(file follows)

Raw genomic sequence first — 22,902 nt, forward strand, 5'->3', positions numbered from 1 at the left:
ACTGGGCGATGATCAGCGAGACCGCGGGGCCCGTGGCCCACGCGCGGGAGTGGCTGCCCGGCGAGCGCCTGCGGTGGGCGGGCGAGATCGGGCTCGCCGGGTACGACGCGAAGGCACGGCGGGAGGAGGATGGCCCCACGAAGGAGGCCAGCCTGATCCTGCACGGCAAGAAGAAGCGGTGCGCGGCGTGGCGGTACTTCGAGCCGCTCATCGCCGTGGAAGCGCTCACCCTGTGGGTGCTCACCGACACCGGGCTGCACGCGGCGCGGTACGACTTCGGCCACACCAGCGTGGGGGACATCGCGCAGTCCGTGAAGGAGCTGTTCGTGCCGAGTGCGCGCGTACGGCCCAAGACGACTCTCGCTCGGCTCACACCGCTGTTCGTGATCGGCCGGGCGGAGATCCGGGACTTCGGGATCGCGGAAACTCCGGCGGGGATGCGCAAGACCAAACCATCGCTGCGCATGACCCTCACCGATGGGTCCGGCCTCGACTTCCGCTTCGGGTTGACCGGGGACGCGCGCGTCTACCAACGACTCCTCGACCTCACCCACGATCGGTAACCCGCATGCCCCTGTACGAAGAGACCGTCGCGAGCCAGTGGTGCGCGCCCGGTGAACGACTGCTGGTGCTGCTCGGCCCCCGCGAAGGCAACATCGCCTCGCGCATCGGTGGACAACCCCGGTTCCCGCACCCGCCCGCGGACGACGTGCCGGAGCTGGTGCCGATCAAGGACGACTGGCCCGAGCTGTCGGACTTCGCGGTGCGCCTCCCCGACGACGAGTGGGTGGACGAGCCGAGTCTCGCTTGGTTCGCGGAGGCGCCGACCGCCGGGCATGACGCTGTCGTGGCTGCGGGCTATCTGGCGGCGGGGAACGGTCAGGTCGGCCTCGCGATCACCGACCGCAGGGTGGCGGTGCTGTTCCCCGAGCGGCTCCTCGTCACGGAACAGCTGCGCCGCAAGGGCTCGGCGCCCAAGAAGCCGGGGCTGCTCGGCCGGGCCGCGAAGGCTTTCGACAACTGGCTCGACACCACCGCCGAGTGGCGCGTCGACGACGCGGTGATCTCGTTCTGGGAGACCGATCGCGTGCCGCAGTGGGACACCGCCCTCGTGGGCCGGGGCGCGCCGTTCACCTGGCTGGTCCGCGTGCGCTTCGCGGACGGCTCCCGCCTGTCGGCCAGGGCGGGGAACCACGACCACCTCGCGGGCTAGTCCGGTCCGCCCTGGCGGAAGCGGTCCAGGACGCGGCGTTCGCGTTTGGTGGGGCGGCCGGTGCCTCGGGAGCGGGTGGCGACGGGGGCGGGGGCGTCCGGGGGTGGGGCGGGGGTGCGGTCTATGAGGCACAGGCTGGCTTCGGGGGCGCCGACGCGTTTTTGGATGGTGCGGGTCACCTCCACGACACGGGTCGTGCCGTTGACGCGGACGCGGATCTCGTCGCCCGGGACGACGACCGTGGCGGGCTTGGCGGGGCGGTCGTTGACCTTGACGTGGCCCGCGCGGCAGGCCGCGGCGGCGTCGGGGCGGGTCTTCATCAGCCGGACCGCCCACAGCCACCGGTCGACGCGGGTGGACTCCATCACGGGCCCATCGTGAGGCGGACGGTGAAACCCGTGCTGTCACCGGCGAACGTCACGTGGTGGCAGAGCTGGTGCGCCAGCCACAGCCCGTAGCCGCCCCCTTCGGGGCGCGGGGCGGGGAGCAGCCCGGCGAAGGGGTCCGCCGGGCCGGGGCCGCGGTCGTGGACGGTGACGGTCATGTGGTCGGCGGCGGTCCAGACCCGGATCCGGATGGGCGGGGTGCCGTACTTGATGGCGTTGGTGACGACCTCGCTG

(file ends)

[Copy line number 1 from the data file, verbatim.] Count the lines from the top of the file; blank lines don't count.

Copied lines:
Raw genomic sequence first — 22,902 nt, forward strand, 5'->3', positions numbered from 1 at the left: